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See below for questions and answers you may have about theology, human sexuality, the interpretation of scripture and the future of our church.

1. What is the current state of the United Methodist Church?

The United Methodist Church was formed in 1968. When the UMC was formed, there were 11 million members in the United States. Today, there are only 6,268,310 in the United States and 13 million worldwide. While U.S. membership has steadily declined over the past half century, membership in Africa and Asia is growing.

2. What happens if we vote to disaffiliate?

There are several options for disaffiliation from the UMC, two of which are addressed in the UMC Book of Discipline. If we disaffiliate, we can choose to join other traditional denominations such as the Global Methodist Church, the Free Methodist Church, or choose to be an independent church.

3. Is a denominational change something new to Buncombe Street United Methodist Church (BSUMC)?

Our church has been in existence since 1834, however, we have only been a part of the United Methodist Church since 1968. Over the years there have been several denominational changes and the church not only survived, but thrived. Change can be a chance for unification and revival within our congregation. Of greater concern to us are the theological changes that are occurring in the United Methodist Church.

Timeline of our church

1834 – Buncombe Street United Methodist Church was founded as the Greenville Methodist Episcopal Church
1873 – A new church building dedicated in the location where we worship today
1873 – The name of the church changed to Buncombe Street Methodist Episcopal Church, South
1939 – The name of the church changed to Buncombe Street Methodist
1968 – The name of the church changed to Buncombe Street United Methodist Church
2017 – The former Trinity United Methodist Church was adopted and became a campus of Buncombe Street United Methodist Church

4. Why can’t we all just stay together in the United Methodist Church and respect each other’s theological differences?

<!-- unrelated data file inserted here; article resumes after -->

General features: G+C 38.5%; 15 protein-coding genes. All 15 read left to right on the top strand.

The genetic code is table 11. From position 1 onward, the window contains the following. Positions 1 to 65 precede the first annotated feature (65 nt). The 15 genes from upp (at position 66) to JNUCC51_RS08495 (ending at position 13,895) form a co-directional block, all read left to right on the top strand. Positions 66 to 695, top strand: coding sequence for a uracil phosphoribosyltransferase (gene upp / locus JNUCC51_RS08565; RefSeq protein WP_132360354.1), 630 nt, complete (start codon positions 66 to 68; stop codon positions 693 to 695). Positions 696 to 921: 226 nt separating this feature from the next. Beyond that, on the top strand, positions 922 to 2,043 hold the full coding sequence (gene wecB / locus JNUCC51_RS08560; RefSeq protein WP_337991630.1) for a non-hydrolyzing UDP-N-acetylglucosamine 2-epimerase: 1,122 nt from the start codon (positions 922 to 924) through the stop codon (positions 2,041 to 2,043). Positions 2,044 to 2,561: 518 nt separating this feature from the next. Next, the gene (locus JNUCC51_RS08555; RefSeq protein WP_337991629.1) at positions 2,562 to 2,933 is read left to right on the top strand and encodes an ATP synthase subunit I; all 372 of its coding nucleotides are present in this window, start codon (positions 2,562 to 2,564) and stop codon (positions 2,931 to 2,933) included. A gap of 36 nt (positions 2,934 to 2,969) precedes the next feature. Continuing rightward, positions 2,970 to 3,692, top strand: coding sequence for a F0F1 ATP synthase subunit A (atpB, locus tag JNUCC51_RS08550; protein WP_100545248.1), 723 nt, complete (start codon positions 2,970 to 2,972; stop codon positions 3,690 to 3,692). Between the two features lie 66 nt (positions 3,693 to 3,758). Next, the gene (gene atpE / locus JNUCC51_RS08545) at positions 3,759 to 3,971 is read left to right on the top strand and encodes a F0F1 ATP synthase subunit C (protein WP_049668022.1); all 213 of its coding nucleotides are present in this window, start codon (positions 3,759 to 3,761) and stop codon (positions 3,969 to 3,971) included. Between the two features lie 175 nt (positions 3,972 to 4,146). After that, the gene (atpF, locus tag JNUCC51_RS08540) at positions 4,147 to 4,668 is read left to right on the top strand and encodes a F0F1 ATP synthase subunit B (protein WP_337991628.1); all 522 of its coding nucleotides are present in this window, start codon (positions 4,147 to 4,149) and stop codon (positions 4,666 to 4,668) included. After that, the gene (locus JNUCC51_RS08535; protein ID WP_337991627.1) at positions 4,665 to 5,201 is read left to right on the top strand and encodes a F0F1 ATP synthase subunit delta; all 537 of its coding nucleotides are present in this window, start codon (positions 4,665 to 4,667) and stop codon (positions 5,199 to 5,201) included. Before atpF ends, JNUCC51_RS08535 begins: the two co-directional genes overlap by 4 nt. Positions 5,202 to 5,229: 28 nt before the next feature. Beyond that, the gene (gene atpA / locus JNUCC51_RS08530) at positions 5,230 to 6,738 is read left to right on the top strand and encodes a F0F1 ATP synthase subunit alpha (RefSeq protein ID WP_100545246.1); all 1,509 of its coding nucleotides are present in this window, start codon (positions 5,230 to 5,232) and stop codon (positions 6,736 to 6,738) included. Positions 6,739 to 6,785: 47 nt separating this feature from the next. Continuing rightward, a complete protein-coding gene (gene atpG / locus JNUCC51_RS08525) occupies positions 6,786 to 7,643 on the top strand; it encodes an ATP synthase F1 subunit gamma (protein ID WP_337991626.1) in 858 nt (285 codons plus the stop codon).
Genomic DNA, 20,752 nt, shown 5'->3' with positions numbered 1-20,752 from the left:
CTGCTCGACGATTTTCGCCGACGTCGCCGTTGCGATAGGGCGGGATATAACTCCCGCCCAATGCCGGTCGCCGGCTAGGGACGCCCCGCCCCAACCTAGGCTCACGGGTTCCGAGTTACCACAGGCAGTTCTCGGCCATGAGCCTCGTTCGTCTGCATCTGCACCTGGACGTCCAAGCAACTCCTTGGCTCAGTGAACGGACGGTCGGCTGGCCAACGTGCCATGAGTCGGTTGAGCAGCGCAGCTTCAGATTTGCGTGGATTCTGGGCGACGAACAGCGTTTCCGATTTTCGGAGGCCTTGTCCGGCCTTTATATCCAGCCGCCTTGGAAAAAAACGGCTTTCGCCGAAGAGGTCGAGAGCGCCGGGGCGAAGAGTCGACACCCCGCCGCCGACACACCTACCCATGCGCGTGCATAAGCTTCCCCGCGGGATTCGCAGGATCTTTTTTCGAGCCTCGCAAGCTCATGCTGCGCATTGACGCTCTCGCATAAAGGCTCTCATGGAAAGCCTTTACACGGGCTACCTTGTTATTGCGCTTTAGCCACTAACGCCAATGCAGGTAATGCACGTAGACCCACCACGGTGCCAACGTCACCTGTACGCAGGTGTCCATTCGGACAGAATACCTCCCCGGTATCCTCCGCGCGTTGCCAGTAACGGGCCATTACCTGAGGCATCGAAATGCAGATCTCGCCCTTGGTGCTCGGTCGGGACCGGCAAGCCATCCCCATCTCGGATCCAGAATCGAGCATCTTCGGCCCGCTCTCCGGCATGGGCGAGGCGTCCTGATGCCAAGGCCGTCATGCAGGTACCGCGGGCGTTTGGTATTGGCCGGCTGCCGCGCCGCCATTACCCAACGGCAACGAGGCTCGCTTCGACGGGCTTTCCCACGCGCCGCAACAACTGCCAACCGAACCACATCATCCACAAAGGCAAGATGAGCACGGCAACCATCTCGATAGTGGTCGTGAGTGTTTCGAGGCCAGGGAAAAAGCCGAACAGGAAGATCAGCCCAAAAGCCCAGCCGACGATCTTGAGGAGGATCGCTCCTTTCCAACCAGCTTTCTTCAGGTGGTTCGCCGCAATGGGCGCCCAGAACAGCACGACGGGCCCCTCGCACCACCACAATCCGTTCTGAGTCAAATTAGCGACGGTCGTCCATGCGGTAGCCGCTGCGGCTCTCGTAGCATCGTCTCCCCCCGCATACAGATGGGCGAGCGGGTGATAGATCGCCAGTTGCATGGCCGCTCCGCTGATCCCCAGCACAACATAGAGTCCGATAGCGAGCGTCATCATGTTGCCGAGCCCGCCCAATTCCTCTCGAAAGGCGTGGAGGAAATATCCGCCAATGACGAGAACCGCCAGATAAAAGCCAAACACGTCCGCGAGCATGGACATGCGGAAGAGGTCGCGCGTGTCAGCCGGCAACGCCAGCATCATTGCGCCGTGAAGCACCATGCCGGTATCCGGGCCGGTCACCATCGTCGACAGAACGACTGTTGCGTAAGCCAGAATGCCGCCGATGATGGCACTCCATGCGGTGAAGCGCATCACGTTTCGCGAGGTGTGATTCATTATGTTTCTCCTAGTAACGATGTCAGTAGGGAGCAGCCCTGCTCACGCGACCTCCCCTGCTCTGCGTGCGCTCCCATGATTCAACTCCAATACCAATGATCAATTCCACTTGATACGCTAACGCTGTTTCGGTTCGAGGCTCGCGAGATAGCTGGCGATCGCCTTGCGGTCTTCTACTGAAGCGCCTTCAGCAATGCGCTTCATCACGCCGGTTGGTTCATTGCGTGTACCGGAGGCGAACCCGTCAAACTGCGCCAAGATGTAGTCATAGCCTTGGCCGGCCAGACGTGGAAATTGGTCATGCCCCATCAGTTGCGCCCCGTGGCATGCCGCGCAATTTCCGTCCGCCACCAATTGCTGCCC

Disagreements on the authority of the Bible, interpretation of the Bible, and the interpretation of scripture illustrate how deep the divide in the UMC has become. Both sides (traditionalists and non-traditionalist) believe their understanding of the Bible is correct.

As our fellow Methodists from Trinity on the Hill in Georgia said, “separating into two expressions of faith is both a beginning and an end for both traditionalists and non-traditionalist – an end to conflict and uncertainty, and the beginning of vibrant denominations that can focus time and resources on missions and ministries instead of focusing on the conflicts that divide us.”

5. If non-traditionalists don’t agree with the United Methodist Church Book of Discipline, why do they get to keep the name “United Methodist Church”?

It is counterintuitive that the traditionalists are “leaving” the United Methodist Church when they believe in the current Book of Discipline. Traditionalists feel they aren’t leaving, but rather the church is leaving them. Methodism is our expression of Christian faith, but we are no longer “united.” The goal was never about winning or taking over the UMC.

The traditionalists’ goal has always been to create a vibrant evangelical Wesleyan church that is fully focused on mission and ministry, and not a church mired in a bureaucracy, dysfunction, and divisiveness. Trusting God’s grace and committing to doing his will leads to a faithful and fruitful future.

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